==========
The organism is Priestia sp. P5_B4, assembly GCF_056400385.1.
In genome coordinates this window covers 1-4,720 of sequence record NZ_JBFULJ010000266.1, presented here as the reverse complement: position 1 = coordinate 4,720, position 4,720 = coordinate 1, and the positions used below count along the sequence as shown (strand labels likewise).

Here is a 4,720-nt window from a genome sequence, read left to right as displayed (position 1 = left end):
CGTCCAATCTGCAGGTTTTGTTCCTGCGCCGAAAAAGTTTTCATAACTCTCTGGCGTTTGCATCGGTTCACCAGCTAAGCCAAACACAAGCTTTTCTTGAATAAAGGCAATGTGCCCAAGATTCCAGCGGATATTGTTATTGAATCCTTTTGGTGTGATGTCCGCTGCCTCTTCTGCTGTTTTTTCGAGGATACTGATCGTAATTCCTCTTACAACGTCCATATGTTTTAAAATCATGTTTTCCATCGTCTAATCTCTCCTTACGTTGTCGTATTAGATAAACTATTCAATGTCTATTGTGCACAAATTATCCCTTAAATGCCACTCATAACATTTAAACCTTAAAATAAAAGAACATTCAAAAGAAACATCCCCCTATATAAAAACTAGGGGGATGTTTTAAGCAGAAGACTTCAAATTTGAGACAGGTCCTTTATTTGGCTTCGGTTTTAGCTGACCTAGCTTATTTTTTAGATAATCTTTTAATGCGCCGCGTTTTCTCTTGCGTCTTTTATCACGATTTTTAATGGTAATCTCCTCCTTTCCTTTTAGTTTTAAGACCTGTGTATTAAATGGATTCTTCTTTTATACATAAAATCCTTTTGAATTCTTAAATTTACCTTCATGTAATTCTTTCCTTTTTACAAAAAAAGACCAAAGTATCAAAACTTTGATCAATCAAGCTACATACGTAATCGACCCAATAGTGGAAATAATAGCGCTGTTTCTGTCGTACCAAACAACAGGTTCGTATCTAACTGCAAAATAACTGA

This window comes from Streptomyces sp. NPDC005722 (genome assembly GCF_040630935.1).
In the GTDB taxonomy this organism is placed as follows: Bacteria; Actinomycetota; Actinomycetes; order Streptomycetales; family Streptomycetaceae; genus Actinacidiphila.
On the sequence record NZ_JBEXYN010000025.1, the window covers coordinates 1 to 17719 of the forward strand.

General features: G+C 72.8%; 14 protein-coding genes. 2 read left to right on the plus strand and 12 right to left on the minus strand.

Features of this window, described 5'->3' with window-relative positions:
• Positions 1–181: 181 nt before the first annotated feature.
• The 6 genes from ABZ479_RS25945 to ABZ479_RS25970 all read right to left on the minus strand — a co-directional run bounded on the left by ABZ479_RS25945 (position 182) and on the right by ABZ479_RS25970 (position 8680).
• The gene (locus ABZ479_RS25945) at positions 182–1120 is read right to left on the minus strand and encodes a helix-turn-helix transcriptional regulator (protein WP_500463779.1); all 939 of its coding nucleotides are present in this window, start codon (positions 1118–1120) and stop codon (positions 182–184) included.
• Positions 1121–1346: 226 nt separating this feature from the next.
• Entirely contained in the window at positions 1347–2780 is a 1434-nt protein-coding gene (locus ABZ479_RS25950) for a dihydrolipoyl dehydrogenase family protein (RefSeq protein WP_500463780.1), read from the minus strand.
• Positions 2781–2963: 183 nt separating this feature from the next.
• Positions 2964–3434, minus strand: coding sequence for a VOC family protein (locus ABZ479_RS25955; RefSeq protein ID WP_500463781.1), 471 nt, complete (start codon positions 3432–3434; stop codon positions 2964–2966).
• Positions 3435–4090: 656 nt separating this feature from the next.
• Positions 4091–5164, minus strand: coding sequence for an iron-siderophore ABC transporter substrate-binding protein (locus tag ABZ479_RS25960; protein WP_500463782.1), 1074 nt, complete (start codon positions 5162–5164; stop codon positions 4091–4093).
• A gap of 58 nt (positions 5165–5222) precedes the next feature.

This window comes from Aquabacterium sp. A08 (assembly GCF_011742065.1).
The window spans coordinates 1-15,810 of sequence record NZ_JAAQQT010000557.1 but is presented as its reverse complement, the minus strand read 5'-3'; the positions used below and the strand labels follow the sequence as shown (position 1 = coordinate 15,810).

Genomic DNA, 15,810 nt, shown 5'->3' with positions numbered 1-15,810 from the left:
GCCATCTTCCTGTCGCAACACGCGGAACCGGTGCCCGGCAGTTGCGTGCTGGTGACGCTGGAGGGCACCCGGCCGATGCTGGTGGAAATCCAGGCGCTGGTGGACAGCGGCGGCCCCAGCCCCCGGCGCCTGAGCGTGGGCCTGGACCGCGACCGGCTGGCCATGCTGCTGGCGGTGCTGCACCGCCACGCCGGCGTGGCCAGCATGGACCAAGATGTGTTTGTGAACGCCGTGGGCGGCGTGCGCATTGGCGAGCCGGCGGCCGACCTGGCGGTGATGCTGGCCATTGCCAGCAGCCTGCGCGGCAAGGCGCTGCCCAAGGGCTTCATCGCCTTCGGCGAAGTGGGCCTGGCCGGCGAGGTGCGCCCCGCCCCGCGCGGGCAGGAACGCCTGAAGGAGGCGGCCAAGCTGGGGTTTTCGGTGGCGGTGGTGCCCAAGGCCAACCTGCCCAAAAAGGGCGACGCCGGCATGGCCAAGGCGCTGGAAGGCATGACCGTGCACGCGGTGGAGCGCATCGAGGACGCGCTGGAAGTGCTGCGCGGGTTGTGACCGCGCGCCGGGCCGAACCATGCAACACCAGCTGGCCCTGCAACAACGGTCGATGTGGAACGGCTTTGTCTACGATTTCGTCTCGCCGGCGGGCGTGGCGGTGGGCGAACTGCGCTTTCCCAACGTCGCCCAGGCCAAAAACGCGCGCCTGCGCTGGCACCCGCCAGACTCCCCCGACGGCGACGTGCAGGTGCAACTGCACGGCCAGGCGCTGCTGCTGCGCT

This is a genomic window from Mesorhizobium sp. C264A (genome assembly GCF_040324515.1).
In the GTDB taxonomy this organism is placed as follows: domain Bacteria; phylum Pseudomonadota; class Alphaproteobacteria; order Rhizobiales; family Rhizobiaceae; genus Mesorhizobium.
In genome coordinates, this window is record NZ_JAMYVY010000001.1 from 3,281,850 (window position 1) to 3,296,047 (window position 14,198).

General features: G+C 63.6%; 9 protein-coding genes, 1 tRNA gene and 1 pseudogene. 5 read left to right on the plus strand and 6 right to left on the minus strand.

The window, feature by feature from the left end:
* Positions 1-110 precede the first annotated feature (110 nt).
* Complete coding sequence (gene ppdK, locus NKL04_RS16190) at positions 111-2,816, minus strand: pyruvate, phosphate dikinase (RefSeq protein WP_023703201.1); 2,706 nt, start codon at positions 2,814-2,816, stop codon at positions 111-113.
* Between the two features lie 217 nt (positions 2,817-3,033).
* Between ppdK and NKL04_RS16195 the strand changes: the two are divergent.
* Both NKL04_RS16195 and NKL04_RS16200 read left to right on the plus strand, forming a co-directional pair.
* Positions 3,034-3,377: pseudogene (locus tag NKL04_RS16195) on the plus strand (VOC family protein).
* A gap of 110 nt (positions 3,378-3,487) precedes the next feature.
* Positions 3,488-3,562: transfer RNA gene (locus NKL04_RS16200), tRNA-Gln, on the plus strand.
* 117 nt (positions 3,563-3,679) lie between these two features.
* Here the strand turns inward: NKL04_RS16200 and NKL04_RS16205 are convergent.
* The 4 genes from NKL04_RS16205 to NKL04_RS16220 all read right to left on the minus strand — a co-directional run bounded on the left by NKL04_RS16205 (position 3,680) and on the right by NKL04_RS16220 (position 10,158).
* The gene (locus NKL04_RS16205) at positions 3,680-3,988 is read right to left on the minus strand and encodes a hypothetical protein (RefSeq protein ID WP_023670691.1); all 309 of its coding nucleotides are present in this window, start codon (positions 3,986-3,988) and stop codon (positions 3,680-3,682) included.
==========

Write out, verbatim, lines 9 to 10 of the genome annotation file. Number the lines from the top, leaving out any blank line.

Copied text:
Features of this window, described 5'->3' with window-relative positions:
• Positions 1–181: 181 nt before the first annotated feature.